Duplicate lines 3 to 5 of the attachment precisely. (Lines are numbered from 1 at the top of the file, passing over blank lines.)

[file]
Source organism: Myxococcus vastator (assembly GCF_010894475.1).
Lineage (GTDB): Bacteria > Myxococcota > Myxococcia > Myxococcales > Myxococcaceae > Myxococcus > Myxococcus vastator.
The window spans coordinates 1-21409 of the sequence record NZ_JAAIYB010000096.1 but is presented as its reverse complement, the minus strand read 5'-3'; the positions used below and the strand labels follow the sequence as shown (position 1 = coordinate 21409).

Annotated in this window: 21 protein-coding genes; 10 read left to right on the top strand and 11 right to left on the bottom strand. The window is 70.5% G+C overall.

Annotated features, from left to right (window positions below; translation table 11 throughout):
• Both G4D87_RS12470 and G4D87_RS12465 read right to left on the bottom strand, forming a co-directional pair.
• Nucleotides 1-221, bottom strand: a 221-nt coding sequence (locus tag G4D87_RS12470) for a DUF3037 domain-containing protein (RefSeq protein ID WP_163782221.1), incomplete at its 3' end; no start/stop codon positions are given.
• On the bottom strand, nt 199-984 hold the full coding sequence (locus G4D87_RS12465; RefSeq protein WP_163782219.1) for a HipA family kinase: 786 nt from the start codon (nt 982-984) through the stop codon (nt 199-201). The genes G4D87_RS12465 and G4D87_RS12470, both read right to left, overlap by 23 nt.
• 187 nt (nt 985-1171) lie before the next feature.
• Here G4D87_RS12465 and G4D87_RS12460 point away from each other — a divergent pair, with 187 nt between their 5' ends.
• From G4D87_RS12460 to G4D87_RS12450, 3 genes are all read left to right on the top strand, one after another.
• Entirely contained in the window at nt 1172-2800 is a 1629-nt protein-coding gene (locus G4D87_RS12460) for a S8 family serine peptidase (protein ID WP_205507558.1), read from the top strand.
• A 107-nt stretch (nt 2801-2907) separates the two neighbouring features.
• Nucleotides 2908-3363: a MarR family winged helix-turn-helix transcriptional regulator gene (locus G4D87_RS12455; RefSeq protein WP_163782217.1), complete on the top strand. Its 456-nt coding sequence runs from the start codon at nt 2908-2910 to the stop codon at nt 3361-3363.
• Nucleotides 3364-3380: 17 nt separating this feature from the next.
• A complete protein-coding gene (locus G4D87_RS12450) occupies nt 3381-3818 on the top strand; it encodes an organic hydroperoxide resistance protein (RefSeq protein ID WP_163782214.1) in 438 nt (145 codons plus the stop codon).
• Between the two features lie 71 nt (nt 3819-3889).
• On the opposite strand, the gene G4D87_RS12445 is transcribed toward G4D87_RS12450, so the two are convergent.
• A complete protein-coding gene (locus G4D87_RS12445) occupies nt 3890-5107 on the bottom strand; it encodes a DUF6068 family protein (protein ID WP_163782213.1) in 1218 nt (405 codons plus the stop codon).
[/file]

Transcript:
The window spans coordinates 1-21409 of the sequence record NZ_JAAIYB010000096.1 but is presented as its reverse complement, the minus strand read 5'-3'; the positions used below and the strand labels follow the sequence as shown (position 1 = coordinate 21409).

Annotated in this window: 21 protein-coding genes; 10 read left to right on the top strand and 11 right to left on the bottom strand. The window is 70.5% G+C overall.

Annotated features, from left to right (window positions below; translation table 11 throughout):